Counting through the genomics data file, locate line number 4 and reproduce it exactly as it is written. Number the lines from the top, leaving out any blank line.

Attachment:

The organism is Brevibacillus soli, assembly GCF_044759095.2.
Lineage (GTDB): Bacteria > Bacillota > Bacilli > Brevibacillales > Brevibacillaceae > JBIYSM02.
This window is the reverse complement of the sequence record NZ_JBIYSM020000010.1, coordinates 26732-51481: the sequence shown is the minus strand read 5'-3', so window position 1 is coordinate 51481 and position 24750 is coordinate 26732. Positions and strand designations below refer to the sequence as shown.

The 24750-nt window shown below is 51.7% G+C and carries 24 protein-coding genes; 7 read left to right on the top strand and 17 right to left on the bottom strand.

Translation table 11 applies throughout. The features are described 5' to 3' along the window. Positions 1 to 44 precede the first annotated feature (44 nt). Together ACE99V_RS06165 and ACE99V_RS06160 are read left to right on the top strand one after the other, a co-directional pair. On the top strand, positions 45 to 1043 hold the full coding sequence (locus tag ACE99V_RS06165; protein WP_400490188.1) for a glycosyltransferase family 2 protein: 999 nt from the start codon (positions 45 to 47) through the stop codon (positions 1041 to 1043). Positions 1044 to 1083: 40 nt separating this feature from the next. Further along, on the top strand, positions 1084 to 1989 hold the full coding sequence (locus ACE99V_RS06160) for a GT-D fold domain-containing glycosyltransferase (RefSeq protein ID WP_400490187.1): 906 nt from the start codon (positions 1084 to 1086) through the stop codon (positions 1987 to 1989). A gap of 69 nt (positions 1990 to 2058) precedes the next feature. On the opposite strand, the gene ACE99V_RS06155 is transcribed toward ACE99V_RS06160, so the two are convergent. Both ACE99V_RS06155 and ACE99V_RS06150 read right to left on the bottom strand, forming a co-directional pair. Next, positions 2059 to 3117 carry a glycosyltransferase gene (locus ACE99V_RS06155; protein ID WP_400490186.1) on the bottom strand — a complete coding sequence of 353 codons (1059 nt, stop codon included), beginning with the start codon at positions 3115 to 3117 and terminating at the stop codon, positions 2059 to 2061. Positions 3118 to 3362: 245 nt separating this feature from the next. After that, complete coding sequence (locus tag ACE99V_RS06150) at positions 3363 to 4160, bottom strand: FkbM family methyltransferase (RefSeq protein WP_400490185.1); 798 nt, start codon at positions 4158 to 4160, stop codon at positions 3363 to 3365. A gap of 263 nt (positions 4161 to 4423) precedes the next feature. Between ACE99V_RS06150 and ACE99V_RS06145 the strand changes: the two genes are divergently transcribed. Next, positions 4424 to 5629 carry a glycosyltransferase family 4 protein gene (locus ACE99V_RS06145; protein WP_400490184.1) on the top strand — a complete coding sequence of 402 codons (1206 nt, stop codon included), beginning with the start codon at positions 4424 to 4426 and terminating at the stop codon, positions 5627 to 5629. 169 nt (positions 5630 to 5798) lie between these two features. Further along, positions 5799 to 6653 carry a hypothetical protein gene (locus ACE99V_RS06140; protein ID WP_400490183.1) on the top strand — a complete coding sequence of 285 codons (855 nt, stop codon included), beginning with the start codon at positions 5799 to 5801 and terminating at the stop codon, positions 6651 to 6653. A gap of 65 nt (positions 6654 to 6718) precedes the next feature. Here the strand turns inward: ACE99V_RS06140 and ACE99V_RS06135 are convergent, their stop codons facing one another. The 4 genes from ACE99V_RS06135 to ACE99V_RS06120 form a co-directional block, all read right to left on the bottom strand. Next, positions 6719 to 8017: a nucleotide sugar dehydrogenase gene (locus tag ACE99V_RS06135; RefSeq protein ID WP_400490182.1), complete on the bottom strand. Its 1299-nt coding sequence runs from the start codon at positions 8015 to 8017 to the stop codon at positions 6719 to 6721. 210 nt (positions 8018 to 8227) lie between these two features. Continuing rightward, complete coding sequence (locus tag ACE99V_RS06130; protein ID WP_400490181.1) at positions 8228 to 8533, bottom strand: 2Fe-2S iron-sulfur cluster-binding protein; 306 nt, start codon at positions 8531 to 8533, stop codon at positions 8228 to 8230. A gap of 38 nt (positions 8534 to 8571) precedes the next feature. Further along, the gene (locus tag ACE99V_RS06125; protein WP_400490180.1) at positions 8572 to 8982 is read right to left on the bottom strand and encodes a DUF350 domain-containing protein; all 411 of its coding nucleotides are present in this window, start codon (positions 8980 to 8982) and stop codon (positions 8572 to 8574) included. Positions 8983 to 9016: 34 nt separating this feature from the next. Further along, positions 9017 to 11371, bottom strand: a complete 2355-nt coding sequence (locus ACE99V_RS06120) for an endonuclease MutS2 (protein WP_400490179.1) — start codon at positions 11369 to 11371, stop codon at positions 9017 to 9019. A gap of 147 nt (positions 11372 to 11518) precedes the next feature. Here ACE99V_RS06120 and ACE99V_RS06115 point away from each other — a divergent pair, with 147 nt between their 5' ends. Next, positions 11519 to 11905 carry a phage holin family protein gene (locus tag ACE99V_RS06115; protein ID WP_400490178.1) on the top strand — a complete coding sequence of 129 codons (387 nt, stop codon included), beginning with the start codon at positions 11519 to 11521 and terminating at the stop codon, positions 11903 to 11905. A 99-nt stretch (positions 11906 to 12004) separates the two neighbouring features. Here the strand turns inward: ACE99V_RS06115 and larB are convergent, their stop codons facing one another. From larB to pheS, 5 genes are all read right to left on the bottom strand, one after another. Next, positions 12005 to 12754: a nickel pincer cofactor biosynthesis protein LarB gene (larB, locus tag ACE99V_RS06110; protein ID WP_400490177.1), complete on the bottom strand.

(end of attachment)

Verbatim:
The 24750-nt window shown below is 51.7% G+C and carries 24 protein-coding genes; 7 read left to right on the top strand and 17 right to left on the bottom strand.